It’s one of a writer’s worst nightmares: a serious error in a published text. All writers make mistakes—an occasional typo, a transposed date, the conflation of two similar individuals or events. This is part of the reason for outside readers and editors—to alert the author to the presence of accidental errors that would tarnish an otherwise cogent argument or a compelling story. Editors are often in the shadows but should not be overlooked, for they have saved many a writer from needless embarrassment.
What about a published work that is filled with factual errors? To be sure, some works are by their very nature prone to more errors than others. Works of an encyclopedic nature, especially if only one author does the writing, are bound to contain some factual infelicities. Works of history are especially susceptible. Dates can be tricky to keep straight, particularly when the author is recounting multiple story lines that intersect or overlap. The facts may be vague or may (and often do) vary from one primary source to another. Attention to detail may make the difference between a first-rate history and a mediocre presentation; even then, factual errors may slip through the editorial process. I recently wrote an essay about Squire Boone, brother to the famous frontiersman Daniel Boone. Squire has long been considered the first Baptist preacher in the state of Kentucky. I am convinced that not only was Squire not a preacher—he wasn’t even a Baptist! Yet I can point to literally dozens of sources that list him as a Baptist minister. The error seems to have crept into the Boone history because Squire Jr. (Daniel’s father was also named Squire) has been confused in the historical record with his nephew, a third Boone named Squire who was, in fact, a Baptist minister in Kentucky. A whole historical tradition has been perpetuated for 150 years that Squire Boone, Jr. was a Baptist minister, but this seems highly unlikely. Because it is easy to perpetuate error in the writing of history, it is incumbent upon the writer to work tirelessly to ensure accuracy of factual detail. Failure to do so may result in disgrace and even pecuniary loss.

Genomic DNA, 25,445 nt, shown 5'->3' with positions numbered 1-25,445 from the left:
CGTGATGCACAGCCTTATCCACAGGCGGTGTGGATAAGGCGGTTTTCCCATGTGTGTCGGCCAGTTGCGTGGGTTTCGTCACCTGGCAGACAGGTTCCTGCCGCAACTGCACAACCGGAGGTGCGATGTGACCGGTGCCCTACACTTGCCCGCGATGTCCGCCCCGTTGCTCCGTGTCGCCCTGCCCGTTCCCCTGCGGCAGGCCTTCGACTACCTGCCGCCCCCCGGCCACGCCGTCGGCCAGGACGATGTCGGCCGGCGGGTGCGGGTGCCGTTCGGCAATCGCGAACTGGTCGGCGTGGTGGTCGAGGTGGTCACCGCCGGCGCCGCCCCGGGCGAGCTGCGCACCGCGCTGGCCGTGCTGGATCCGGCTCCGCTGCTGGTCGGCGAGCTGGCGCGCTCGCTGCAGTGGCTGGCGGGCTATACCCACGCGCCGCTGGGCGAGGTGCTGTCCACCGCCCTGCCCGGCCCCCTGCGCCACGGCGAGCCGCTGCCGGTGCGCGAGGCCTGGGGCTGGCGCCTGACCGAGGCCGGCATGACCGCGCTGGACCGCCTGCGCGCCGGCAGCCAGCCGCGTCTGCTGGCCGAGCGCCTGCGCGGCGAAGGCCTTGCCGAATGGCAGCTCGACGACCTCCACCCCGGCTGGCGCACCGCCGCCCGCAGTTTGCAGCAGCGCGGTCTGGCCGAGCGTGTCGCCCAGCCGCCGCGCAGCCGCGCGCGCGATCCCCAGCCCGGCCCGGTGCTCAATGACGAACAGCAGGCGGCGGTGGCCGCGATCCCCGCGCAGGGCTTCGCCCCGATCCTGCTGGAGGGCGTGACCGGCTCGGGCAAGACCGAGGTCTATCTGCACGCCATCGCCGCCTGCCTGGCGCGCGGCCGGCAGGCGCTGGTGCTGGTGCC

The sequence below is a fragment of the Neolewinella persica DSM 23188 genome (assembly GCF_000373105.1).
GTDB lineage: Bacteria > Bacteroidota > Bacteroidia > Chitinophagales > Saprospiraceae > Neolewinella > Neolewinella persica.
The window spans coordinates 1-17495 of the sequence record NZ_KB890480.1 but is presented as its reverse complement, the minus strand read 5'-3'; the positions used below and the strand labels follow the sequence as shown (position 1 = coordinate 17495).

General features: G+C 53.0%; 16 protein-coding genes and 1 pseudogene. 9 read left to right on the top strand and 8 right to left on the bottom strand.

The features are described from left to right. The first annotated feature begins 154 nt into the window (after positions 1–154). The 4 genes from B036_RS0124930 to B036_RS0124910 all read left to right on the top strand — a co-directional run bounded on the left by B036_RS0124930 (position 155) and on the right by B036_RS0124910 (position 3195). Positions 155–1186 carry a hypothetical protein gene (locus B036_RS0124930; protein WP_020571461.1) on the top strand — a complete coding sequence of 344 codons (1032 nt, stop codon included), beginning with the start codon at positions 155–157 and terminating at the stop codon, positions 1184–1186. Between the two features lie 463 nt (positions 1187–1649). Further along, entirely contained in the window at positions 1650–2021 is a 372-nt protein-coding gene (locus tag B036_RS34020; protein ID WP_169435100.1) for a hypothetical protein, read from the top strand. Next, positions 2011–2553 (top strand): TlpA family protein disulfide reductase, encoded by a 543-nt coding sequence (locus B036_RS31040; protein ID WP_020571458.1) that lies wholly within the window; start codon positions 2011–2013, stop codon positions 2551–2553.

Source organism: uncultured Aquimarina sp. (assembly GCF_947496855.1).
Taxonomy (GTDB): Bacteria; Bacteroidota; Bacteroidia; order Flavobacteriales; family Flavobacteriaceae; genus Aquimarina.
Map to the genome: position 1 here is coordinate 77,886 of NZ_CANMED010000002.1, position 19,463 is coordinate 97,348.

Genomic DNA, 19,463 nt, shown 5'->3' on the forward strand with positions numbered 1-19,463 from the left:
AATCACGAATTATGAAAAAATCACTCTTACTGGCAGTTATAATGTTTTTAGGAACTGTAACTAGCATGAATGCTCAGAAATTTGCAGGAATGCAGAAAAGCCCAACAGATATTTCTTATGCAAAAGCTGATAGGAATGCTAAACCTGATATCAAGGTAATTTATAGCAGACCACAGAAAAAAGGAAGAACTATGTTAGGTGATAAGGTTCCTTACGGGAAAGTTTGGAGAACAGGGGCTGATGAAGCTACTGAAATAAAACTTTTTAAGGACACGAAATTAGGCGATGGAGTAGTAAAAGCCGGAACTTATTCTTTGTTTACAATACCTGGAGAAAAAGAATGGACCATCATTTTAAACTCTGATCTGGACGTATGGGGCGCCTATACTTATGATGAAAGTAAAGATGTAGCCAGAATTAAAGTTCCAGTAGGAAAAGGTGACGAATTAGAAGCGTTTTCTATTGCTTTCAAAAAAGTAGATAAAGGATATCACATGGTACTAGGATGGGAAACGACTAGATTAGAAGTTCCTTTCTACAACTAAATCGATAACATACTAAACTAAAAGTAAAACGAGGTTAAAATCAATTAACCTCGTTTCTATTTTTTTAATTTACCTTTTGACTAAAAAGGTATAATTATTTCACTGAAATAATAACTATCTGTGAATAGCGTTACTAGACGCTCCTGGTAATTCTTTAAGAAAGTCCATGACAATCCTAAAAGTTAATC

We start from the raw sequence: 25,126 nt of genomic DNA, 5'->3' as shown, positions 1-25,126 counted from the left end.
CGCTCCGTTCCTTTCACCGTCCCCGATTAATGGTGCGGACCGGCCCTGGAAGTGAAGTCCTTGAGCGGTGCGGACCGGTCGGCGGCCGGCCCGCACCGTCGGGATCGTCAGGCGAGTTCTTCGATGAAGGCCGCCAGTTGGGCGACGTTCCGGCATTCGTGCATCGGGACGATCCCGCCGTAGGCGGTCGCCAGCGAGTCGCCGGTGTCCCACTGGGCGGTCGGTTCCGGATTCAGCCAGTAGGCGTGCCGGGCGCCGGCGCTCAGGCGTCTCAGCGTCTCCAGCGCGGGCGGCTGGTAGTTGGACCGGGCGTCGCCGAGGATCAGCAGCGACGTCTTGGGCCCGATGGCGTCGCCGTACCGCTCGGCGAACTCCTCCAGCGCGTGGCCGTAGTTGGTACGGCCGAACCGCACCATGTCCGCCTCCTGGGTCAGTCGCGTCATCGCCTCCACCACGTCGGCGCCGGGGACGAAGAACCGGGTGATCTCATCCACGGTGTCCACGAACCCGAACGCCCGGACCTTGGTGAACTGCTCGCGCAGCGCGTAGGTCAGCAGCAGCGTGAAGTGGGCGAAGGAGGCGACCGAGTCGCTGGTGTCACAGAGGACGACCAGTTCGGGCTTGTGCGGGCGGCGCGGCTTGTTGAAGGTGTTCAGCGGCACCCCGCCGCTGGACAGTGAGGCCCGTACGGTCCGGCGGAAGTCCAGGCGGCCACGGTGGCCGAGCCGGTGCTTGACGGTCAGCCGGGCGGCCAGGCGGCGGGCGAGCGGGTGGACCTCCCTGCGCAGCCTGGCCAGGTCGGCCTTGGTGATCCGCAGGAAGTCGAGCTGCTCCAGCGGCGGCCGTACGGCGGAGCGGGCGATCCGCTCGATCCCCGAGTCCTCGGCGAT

All of this has been brought sharply to the evangelical world’s attention in recent days by a review of an InterVarsity Press book entitled The Roots of Reformation: Tradition, Emergence and Rupture by Gillian R. Evans. Carl Trueman hoped to add this title to his textbook selection for his Reformation classes at Westminster. He discovered, however, that the book had some serious defects—a grocery list of them. To be sure, some of the errors may simply have been typos that a sleepy editor missed, but other errors Trueman identified were more substantial. Trueman reviewed the book and concluded that the sheer number and kinds of errors he had identified from an initial reading of one half of the text (the first 250 pages of text Trueman felt unqualified to evaluate, as it covered material outside his area of academic expertise) made the book a liability as a class textbook. He published his review in May and the net effect was that IVP chose last week to pull the book from distribution, promising a corrected second edition by August in time for use as a textbook. Anyone who had already purchased the first edition would be given a complimentary, corrected edition by the publisher.
Carl Trueman is to be thanked for his careful work in reviewing the book, although it has proven to be an embarrassment to both the author and the publisher. IVP has also done the right thing in withdrawing the book from publication—right up to a point. In issuing its statement of withdrawal, IVP chose to stand by the value of the book despite its weak initial presentation. Here’s the problem with what has happened, from my perspective as a history professor and writer—why I think IVP may not have gone far enough.